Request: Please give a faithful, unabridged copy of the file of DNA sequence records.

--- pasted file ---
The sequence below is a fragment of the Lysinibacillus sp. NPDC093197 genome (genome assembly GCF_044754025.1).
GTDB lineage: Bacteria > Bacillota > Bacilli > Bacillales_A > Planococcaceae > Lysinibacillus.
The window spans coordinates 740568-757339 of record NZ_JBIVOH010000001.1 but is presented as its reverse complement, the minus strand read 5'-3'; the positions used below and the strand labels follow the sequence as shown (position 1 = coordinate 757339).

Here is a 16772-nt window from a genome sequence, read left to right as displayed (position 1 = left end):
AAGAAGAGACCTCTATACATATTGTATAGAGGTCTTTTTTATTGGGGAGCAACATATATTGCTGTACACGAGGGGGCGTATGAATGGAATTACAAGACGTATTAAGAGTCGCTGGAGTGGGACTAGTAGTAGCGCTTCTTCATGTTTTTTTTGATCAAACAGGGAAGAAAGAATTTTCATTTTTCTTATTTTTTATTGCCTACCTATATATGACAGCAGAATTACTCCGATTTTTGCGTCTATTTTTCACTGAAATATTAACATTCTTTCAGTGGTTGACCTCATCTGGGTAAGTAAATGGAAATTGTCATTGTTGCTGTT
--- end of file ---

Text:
The sequence below is a fragment of the Lysinibacillus sp. NPDC093197 genome (genome assembly GCF_044754025.1).
GTDB lineage: Bacteria > Bacillota > Bacilli > Bacillales_A > Planococcaceae > Lysinibacillus.
The window spans coordinates 740568-757339 of record NZ_JBIVOH010000001.1 but is presented as its reverse complement, the minus strand read 5'-3'; the positions used below and the strand labels follow the sequence as shown (position 1 = coordinate 757339).

Here is a 16772-nt window from a genome sequence, read left to right as displayed (position 1 = left end):
AAGAAGAGACCTCTATACATATTGTATAGAGGTCTTTTTTATTGGGGAGCAACATATATTGCTGTACACGAGGGGGCGTATGAATGGAATTACAAGACGTATTAAGAGTCGCTGGAGTGGGACTAGTAGTAGCGCTTCTTCATGTTTTTTTTGATCAAACAGGGAAGAAAGAATTTTCATTTTTCTTATTTTTTATTGCCTACCTATATATGACAGCAGAATTACTCCGATTTTTGCGTCTATTTTTCACTGAAATATTAACATTCTTTCAGTGGTTGACCTCATCTGGGTAAGTAAATGGAAATTGTCATTGTTGCTGTT